Taxpayers have a right to be disgusted with the Altoona Area School District for past practices that an investigating attorney says led to unauthorized pay raises for 11 people, including Superintendent Dennis Murray.
While the state auditor general is expected to add to the ongoing saga in a way that Murray expects will prove his innocence, the allegations have been troubling from the start.
Findings revealed Wednesday night indicate that 10 administrators and one secretary received raises, between 2007 and 2010, that were never publicly approved by the school board.
"[Murray] contends raises were discussed during executive sessions, but evidence does not bear that out," investigating attorney Paul Ciansi reported. "Further, no action can be taken in executive session, and even if raises had been discussed, it was incumbent on Dr. Murray to have ensured action was taken in public before he caused raises to be paid."
Murray, after expressing his disappointment with the investigating attorney's result, faulted school directors for failing to ask salary-related questions.
"The buck doesn't stop with the superintendent, the buck stops with the board," he said.
While this saga is likely to yield blame to share, we can tell you that the Altoona Area School District has a long history in trying to control the release and the publication of specific pay raises and salaries.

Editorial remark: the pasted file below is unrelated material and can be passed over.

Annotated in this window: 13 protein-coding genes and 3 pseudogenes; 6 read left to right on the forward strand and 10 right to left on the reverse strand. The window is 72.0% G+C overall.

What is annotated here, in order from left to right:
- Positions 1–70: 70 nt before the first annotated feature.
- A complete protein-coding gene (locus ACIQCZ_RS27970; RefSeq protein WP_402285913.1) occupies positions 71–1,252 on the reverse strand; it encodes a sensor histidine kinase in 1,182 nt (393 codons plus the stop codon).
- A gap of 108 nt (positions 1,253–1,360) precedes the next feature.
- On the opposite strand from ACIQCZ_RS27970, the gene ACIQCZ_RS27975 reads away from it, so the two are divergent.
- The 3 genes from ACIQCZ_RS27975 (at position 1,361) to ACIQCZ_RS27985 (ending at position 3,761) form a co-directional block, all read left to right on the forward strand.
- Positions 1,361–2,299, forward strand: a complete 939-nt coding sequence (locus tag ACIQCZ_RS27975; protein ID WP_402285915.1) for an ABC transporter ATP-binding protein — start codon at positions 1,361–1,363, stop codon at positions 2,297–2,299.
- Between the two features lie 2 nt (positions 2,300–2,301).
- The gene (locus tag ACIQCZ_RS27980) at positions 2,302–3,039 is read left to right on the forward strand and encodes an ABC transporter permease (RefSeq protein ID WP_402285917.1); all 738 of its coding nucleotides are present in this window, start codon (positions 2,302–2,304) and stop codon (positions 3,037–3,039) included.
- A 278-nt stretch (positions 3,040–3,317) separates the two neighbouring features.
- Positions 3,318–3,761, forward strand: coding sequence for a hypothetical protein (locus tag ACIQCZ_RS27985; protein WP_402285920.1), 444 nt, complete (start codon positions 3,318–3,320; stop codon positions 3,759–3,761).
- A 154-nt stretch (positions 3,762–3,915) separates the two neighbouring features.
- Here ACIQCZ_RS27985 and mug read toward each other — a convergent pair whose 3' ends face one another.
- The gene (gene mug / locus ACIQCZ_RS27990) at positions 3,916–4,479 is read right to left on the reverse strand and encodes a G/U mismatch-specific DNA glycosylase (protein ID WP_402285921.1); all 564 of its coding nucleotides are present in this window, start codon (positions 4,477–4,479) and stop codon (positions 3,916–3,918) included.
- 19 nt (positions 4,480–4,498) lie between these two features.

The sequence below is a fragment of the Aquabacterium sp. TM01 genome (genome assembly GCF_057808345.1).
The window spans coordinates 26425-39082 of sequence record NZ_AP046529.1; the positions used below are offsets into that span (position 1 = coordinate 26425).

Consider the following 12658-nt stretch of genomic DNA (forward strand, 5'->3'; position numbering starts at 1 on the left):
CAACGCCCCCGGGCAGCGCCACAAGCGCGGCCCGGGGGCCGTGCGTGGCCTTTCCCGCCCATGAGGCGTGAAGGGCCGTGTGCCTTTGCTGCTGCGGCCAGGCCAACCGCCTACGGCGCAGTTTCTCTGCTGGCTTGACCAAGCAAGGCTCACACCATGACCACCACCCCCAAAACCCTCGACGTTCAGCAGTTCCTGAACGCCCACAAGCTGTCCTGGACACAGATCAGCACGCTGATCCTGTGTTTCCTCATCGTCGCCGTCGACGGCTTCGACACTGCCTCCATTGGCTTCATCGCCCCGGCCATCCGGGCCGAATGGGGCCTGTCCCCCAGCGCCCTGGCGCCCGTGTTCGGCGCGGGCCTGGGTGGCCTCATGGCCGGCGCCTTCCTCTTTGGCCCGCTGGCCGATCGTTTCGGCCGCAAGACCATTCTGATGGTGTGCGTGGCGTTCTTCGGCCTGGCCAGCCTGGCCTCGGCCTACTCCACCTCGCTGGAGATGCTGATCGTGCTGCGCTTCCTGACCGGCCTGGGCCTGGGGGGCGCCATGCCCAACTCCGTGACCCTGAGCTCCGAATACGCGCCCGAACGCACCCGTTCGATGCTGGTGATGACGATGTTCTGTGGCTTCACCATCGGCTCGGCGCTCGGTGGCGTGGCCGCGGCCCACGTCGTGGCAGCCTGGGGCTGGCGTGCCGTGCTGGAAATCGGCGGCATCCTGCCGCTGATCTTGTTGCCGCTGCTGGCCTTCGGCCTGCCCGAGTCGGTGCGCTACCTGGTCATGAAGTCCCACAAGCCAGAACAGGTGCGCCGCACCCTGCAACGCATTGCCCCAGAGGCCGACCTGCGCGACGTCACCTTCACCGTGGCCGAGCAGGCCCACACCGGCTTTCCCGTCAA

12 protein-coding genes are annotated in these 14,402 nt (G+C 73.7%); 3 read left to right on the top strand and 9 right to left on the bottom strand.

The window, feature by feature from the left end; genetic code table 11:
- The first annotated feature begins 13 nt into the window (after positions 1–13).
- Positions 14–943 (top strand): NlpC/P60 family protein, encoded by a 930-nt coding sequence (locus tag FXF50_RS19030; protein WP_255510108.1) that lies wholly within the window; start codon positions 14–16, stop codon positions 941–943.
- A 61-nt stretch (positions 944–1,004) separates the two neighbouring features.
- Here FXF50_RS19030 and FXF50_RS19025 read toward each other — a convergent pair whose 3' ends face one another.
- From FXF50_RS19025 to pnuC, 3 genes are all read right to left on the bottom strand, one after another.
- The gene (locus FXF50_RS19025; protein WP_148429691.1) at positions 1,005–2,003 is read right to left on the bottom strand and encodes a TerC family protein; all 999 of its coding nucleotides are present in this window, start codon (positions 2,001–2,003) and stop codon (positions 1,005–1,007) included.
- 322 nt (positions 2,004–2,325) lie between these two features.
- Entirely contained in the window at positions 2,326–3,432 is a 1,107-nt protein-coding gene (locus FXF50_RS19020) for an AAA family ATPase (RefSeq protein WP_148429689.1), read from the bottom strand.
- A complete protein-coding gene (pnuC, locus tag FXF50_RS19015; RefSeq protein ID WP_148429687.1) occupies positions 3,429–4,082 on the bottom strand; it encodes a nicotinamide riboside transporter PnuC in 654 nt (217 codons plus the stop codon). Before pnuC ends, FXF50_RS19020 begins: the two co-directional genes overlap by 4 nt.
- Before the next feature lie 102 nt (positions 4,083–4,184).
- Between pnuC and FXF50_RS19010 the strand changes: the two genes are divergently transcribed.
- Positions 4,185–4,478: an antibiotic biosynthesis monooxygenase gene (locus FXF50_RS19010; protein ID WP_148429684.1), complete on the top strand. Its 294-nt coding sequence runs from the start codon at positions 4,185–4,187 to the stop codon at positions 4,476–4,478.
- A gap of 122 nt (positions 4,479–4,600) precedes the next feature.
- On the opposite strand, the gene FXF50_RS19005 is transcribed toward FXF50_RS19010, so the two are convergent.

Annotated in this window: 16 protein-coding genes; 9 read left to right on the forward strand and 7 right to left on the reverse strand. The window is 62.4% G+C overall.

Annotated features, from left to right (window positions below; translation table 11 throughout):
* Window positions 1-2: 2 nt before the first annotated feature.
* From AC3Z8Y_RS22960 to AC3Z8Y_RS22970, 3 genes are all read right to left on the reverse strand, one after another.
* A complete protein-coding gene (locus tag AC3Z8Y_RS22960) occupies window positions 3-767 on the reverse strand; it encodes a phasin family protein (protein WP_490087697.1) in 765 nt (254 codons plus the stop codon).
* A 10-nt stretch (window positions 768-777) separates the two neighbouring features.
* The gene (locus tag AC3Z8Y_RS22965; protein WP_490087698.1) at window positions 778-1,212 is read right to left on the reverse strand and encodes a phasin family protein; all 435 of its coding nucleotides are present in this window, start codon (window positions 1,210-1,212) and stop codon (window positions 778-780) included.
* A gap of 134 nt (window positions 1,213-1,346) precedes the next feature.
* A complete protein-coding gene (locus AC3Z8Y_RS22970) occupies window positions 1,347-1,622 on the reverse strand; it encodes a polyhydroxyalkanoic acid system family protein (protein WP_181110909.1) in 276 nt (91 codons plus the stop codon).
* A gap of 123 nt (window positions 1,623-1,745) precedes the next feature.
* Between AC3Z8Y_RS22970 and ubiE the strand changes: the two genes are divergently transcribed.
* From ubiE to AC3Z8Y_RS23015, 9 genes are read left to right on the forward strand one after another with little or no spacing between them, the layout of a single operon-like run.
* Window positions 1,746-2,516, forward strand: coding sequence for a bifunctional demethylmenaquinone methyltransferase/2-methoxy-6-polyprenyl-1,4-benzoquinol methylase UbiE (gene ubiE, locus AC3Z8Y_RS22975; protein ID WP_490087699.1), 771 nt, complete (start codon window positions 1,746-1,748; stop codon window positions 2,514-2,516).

For many years, Altoona Mirror reporters had to ask school district personnel for annual pay raise information, generally after the school board passed a new budget that already accounted for those raises. And the Mirror's request had to be specific because otherwise the district wanted to group administrators and report an average percentage increase.
As the current school board figures out how to move forward, the school directors need to identify and get rid of practices that essentially set up roadblocks to restrict access to public information. Such practices may have kept school directors in the dark as well.
From now on, every school board meeting agenda with action linked to an employee's job and compensation should show current salary, pay adjustment and resulting salary.
Had that kind of practice been used routinely over the years, Murray might have remained on the job, rather than on leave, as he nears the retirement date that he designated.